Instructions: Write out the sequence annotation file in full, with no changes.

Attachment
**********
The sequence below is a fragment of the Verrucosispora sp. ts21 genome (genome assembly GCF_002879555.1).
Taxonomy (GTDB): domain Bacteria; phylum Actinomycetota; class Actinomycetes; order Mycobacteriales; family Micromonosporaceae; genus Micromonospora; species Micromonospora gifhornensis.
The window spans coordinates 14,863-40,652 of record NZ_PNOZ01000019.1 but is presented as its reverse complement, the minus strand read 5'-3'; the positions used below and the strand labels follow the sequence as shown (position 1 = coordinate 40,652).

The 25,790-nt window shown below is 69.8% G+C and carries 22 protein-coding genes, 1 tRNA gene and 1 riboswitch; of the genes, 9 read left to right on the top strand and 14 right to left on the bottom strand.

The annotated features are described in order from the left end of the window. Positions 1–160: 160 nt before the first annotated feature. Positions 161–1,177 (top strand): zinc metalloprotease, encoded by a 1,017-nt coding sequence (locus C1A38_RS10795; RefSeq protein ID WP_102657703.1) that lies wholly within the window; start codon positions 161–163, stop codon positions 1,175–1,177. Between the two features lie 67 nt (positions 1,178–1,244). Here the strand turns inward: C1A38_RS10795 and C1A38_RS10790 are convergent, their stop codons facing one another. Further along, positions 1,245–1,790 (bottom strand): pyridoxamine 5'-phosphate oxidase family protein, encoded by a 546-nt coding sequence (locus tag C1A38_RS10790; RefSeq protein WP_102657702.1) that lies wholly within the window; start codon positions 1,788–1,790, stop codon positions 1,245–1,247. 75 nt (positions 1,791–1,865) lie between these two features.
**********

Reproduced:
The sequence below is a fragment of the Verrucosispora sp. ts21 genome (genome assembly GCF_002879555.1).
Taxonomy (GTDB): domain Bacteria; phylum Actinomycetota; class Actinomycetes; order Mycobacteriales; family Micromonosporaceae; genus Micromonospora; species Micromonospora gifhornensis.
The window spans coordinates 14,863-40,652 of record NZ_PNOZ01000019.1 but is presented as its reverse complement, the minus strand read 5'-3'; the positions used below and the strand labels follow the sequence as shown (position 1 = coordinate 40,652).

The 25,790-nt window shown below is 69.8% G+C and carries 22 protein-coding genes, 1 tRNA gene and 1 riboswitch; of the genes, 9 read left to right on the top strand and 14 right to left on the bottom strand.

The annotated features are described in order from the left end of the window. Positions 1–160: 160 nt before the first annotated feature. Positions 161–1,177 (top strand): zinc metalloprotease, encoded by a 1,017-nt coding sequence (locus C1A38_RS10795; RefSeq protein ID WP_102657703.1) that lies wholly within the window; start codon positions 161–163, stop codon positions 1,175–1,177. Between the two features lie 67 nt (positions 1,178–1,244). Here the strand turns inward: C1A38_RS10795 and C1A38_RS10790 are convergent, their stop codons facing one another. Further along, positions 1,245–1,790 (bottom strand): pyridoxamine 5'-phosphate oxidase family protein, encoded by a 546-nt coding sequence (locus tag C1A38_RS10790; RefSeq protein WP_102657702.1) that lies wholly within the window; start codon positions 1,788–1,790, stop codon positions 1,245–1,247. 75 nt (positions 1,791–1,865) lie between these two features.